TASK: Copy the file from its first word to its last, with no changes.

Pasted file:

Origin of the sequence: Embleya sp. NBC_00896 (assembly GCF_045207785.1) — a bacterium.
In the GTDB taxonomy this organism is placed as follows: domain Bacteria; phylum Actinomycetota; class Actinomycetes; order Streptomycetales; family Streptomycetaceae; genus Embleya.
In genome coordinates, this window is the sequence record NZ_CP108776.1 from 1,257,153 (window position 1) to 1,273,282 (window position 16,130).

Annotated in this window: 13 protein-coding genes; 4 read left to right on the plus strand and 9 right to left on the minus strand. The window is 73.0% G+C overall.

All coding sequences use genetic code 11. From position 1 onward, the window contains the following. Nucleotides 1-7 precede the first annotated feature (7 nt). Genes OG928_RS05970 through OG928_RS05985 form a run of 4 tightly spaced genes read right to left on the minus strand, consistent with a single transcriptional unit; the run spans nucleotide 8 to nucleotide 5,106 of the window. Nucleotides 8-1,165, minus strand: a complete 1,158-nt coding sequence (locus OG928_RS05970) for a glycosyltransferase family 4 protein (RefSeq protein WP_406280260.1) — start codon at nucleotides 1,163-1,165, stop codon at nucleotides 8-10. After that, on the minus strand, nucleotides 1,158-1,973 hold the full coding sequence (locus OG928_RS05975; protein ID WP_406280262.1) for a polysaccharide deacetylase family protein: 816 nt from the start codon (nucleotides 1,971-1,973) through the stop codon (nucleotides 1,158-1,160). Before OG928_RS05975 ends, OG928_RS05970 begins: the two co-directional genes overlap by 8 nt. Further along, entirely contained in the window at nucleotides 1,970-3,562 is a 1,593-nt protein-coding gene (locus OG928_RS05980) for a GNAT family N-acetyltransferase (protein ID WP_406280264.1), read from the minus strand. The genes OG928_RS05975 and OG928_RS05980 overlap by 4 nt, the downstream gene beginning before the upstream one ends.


Origin of the sequence: Embleya sp. NBC_00896 (assembly GCF_045207785.1) — a bacterium.
In the GTDB taxonomy this organism is placed as follows: domain Bacteria; phylum Actinomycetota; class Actinomycetes; order Streptomycetales; family Streptomycetaceae; genus Embleya.
In genome coordinates, this window is the sequence record NZ_CP108776.1 from 1,257,153 (window position 1) to 1,273,282 (window position 16,130).

Annotated in this window: 13 protein-coding genes; 4 read left to right on the plus strand and 9 right to left on the minus strand. The window is 73.0% G+C overall.

All coding sequences use genetic code 11. From position 1 onward, the window contains the following. Nucleotides 1-7 precede the first annotated feature (7 nt). Genes OG928_RS05970 through OG928_RS05985 form a run of 4 tightly spaced genes read right to left on the minus strand, consistent with a single transcriptional unit; the run spans nucleotide 8 to nucleotide 5,106 of the window. Nucleotides 8-1,165, minus strand: a complete 1,158-nt coding sequence (locus OG928_RS05970) for a glycosyltransferase family 4 protein (RefSeq protein WP_406280260.1) — start codon at nucleotides 1,163-1,165, stop codon at nucleotides 8-10. After that, on the minus strand, nucleotides 1,158-1,973 hold the full coding sequence (locus OG928_RS05975; protein ID WP_406280262.1) for a polysaccharide deacetylase family protein: 816 nt from the start codon (nucleotides 1,971-1,973) through the stop codon (nucleotides 1,158-1,160). Before OG928_RS05975 ends, OG928_RS05970 begins: the two co-directional genes overlap by 8 nt. Further along, entirely contained in the window at nucleotides 1,970-3,562 is a 1,593-nt protein-coding gene (locus OG928_RS05980) for a GNAT family N-acetyltransferase (protein ID WP_406280264.1), read from the minus strand. The genes OG928_RS05975 and OG928_RS05980 overlap by 4 nt, the downstream gene beginning before the upstream one ends.